Babcock, R. D., & Thonus, T. (2012). Researching the writing centre: Towards an evidence-based practice. New York: Peter Lang.

The authors report that writing center usage correlates with higher grades for international students (p. 161).

Bean, J. (2011). Engaging ideas: The professor’s guide to integrating writing, critical thinking, and active learning in the classroom. New York: Jossey-Bass.

Graves, H., & Graves, R., (2006). Writing centres, writing seminars, writing culture: Writing instruction in Anglo-Canadian universities. Winnipeg MB: Inkshed Publications.

Hillocks, G., (1986). Research on written composition: New directions for teaching. Urbana, IL: ERIC Clearinghouse on Reading and Communication Skills, 1986. (ED 265 552).

Hillocks, G. (1984).  What works in teaching composition: A meta-analysis of experimental treatment studies. American Journal of Education, 93, 133-170.

Howard, V.A. & Barton, J.H. (1986). Thinking on paper. New York: William Morrow.

Huang, L.S. (2010). Seeing eye to eye? The academic writing needs of graduate and undergraduate students from students’ and instructors’ perspectives. Language Teaching Research, 14(4), 517-539. Doi: 10.1177/1362168810375372

Jones, C. (2001). The relationship between writing centers and improvement in writing ability: An assessment of the literature. Education, 122(1), 2-21.

Lunsford, A., & Ede, L. (2011). Reflections on contemporary currents in writing center work. The Writing Center Journal, 31(1), 11-23.

Maloney Grimm, N. (1996). Rearticulating the work of the writing center. College Composition and Communication, 47(4), 523-548.

Monroe, J. (2003). Writing and the disciplines. Peer Review, 6(1), 4-7.

Research in our field attests to the value of housing writing in academic areas. In the words of Jonathan Monroe: “[E]ffective writing is central to the work of higher education. The responsibility for this work should be vested in the disciplines where this work takes place and the faculty who the ultimate arbiters. . . . [A]n expanded sense of faculty ownership of questions of writing and disciplinarity at all levels of the curriculum must be continuously cultivated.” (4).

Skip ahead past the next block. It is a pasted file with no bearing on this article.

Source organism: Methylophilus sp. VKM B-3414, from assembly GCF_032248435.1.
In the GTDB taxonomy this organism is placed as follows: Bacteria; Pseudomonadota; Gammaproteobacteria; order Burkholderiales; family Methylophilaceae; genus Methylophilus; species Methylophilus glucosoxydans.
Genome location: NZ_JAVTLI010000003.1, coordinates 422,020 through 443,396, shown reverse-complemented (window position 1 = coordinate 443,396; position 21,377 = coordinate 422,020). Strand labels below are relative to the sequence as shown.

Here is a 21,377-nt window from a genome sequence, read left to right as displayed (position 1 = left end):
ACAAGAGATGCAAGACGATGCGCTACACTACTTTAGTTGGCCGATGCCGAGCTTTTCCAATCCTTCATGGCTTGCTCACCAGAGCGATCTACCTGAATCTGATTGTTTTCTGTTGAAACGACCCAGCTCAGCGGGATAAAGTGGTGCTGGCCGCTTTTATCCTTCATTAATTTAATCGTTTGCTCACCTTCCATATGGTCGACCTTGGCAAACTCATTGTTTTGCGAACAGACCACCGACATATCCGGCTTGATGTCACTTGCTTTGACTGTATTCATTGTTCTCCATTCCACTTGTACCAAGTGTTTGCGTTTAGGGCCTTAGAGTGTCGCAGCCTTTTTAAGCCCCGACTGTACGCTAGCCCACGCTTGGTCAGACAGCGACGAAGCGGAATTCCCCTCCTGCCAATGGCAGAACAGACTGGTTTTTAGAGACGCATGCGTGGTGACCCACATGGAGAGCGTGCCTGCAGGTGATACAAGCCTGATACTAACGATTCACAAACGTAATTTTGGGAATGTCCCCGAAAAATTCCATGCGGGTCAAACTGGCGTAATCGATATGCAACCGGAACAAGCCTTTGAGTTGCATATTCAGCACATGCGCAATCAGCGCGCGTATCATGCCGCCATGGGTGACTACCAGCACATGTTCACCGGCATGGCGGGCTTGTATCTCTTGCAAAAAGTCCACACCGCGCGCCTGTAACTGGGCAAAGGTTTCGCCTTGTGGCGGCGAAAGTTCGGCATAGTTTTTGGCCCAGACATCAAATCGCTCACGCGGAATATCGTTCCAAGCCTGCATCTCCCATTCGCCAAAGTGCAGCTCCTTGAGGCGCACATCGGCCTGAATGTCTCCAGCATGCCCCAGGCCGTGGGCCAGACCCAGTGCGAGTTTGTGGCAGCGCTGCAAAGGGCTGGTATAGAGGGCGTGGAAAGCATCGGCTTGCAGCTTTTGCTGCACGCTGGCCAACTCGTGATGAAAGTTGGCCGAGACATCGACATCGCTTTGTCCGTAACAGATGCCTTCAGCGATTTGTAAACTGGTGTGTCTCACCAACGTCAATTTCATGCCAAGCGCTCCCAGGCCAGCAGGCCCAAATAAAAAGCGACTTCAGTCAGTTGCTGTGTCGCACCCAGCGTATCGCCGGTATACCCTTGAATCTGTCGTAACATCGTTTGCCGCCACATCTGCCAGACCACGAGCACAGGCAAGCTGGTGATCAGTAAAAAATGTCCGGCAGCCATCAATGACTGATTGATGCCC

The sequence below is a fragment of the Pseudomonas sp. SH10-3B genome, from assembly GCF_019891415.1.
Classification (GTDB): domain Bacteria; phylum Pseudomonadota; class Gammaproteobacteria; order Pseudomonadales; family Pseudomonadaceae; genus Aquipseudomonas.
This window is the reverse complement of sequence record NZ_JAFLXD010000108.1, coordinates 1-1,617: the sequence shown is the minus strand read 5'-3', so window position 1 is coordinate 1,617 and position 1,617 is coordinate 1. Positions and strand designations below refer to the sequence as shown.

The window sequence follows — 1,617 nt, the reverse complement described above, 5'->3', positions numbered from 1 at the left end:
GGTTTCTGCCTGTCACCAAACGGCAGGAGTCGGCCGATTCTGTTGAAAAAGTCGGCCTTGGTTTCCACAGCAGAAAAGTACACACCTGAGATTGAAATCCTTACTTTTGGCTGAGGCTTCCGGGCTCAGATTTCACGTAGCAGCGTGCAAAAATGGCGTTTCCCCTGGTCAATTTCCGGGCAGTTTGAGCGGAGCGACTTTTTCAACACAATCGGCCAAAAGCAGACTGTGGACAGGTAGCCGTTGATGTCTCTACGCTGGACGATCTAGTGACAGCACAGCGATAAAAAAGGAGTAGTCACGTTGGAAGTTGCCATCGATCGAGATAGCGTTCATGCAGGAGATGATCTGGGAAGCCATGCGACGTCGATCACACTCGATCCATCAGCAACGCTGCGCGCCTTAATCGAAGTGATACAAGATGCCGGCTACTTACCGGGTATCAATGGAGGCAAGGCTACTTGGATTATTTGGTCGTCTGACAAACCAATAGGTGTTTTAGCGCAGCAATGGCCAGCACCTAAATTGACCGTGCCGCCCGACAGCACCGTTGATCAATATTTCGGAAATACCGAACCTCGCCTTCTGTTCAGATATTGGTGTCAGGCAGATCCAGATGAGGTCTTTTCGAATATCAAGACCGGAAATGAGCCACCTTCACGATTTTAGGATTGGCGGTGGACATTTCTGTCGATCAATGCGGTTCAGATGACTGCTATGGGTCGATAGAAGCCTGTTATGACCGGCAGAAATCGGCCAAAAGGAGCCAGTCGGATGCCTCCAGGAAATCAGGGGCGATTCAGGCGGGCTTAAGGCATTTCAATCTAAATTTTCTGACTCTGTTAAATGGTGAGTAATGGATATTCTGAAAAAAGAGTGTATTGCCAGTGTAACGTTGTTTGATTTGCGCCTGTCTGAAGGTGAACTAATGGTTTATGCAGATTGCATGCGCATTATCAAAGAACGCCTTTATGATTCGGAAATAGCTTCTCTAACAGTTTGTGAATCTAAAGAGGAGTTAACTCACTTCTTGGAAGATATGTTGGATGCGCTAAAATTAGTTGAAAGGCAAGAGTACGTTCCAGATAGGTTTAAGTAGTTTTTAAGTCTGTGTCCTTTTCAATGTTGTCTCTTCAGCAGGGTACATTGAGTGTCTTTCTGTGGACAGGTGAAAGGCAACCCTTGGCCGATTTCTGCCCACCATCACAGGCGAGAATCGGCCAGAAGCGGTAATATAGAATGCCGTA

Pare, A. (2002). Genre and identity. In The rhetoric and ideology of genre: Strategies for stability and change. Eds. R. M. Coe, L.  Lingard, & T. Teslenko. Creskill, N.J: Hampton Press.

Patton, M. Q. (2015, January 23). Impact Evaluation: Best Practices Aren’t. Blog post. Better Evaluation: Sharing Information to Improve Evaluation. Retrieved from

Administrators like to say they are basing their decisions on best practices. We would like to point out the critique of this phrase emanating from the evaluation literature.  Patton, for example, writes: “Designating something a ‘best practice’ is a marketing ploy, not a scientific conclusion. Calling something ‘best’ is a political and ideological assertion dressed up in research-sounding terminology.”

Sanchez, B., & Lewis, K. (2014). Writing shapes thinking: Investigative study of preservice teacher reading, writing to learn, and critical thinking. Texas Journal of Literacy Education, 2(1), 55-68.

Segal, J., Pare, A., Brent, D., & Vipond, D. (1998).  The researcher as missionary: Problems with rhetoric and reform in the disciplines. College Composition and Communication, 50 (1), 71-90.

Snow, M.A., & Kahmi-Stein, L.D. (1997). Teaching academic literacy skills: A new twist on the adjunct model. Journal of Intensive English Studies, 11, 93-108.

Williams, J.D., & Takaku, S. (2011). Help seeking, self-efficacy, and writing performance among college students. Journal of Writing Research, 3(1), 1-18. 2011.03.01.1

Williams, J. D., Takaku, S., & Bauman, K. (2006). Effects of self-regulatory behavior on ESL student writing. Tohoku Psychologia Folia, 65, 24-36.

Yeats, R., Reddy, P., Wheeler, A., Senior, C., & Murray, J. (2010). What a difference a writing centre makes: A small scale study. Education & Training, 52(6/7), 499-507.

PDF Version: Statement on Writing Centres and Staffing 2016